There are other considerations, though. Are there more or fewer attempts over time? Has security increased sufficiently to catch breach attempts fast enough to mitigate the number of compromised accounts over that same period? Are we still as effective at locating compromised accounts in the wild? Are people being more cautious about what personal data they put out there? Let’s explore it a little.
In 2005, nearly half the reported breaches were perpetrated against educational institutions. They continued to be the largest segment victimized in 2007, 2008 and 2009 (there were barely edged out by government agencies in 2006).
By 2010, however, the emphasis had shifted to the medical community. Healthcare, medical providers and medical insurance services were the largest victims of breaches every year from 2010 through 2018 (in terms of number of breaches).
These charts show the percentage of breaches by year experienced by these four org. types:
The number of records exposed, however, was a different thing altogether. Although the medical community suffered the greatest number of attacks, they managed to keep their percentage of total records exposed in the single digits, with the exception of 2015, when 37.4% of all exposed records were in the health niche.
Similarly, the EDU niche, while suffering the largest number of attacks in 2005, 2007, 2008 and 2009, didn’t experience exposure of more than 3.5% of the total records exposed in any year from 2005 through 2018. Why were these two niches able to maintain their exposure count so low, in spite of increased attacks?
An argument could be made that learning to comply with HIPAA (the Health Insurance Portability and Accountability Act) had something to do with the medical community’s preparedness to repel or stop attacks. Since President Clinton signed the Act into law in 1990, the government zealously pursued entities who weren’t sufficiently aggressive in protecting patients’ personal information. With a decade and a half to get up to speed on monitoring and protecting patient data, it’s reasonable to assume that many such organizations were amply prepared to spot and stop many attempted intrusions.
Health entities experienced between 40 and 72% of all breaches from 2010 to 2018, while allowing the exposure of only an average of 7.1% of all the records exposed during that same timeframe. That would seem to indicate that the health entities may have been very effective at early detection and clamping down on intrusions before many records could be compromised. But to be fair, that’s just correlation and there could be other reasons.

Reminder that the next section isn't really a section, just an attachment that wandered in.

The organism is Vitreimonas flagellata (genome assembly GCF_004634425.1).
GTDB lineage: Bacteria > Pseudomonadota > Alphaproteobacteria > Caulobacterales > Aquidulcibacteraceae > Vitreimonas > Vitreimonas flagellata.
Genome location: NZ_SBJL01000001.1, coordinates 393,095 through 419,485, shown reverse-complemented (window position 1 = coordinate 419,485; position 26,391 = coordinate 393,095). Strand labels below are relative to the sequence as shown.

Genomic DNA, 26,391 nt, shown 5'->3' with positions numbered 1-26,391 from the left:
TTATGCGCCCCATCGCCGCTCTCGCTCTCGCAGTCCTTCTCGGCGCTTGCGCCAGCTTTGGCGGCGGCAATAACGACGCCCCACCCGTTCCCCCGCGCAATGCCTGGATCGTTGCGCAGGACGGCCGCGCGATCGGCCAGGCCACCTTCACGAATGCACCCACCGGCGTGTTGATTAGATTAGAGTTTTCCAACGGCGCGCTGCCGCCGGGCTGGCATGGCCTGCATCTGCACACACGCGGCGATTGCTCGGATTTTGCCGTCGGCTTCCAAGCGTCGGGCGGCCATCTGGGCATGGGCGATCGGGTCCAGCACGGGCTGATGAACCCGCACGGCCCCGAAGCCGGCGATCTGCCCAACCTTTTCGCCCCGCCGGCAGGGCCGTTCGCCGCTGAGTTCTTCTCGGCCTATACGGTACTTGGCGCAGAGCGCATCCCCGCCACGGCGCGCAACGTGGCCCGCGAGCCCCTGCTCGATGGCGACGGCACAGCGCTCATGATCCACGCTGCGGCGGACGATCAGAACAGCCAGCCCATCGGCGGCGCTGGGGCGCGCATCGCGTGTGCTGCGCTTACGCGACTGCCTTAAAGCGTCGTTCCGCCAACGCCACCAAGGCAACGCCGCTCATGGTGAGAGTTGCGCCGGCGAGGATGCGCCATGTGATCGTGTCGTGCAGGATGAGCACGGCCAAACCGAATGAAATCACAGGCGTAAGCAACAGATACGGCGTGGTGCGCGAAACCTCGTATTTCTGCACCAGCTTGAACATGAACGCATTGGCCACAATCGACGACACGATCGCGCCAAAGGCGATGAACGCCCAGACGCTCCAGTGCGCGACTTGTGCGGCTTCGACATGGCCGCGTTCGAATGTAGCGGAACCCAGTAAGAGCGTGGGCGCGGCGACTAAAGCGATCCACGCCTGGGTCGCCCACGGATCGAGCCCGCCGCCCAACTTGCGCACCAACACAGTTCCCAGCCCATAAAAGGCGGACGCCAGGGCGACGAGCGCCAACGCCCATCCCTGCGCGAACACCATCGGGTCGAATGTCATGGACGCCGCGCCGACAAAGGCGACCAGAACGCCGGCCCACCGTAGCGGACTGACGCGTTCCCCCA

This chart shows the number of records exposed, against the number of breaches recorded.
Personally, I doubt that people are exercising more caution with their personal data. In fact, I’d guess the opposite is true. While there’s a lot of publicity surrounding breaches and risks, I see a general “ho-hum” attitude, as though people don’t believe it could ever happen to them. The primary responsibility for protecting user data seems to fall to organizations, rather than to the individual owners of that data.
That’s not unreasonable, to a degree, but shouldn’t we all shoulder some of that responsibility? After all, we’re the ones at risk. Excluding flagrant irresponsibility on the part of an organization, is it realistic to put solely them on the hook? I say no.
Just as stated by the old saying, “a chain is only as strong as its weakest link”, a database is sometimes only as strong as the weakest password of a single user. Once a hacker (or as is more often the case, a hacker’s bot) has a figurative foot in the door, it may be able to migrate throughout that database with relative ease. That can result in theft of sensitive personal information, embedding of key-loggers, hijacking of a website and more. Sometimes, such hacks will go unnoticed, and the website will be used for sending out spam emails, redirecting users to other sites or infecting visitors with malware.
Such infections can be difficult to clean up; occasionally, the harm done is so severe as to make it preferable to simply abandon the site and the domain name.
Where is this going?
The communities of hackers and security consultants are inextricably linked, as organizations hire hackers to build more secure systems. The efforts of one bright soul on either side of the fence will soon be outdone by a slightly brighter soul on the other side. As long as a person can build a wall, someone else can make a bigger hammer to break through it. The circle continues, until, perhaps, the wall becomes too much trouble to build or breach…
That point doesn’t seem to be likely any time soon, though. So perhaps it’s time to develop a new way of managing personal data. Will that be a GDPR-esque system, where the data collected is severely limited? Will users finally refuse to surrender their data online? Is there some other method to minimize the risks of data loss?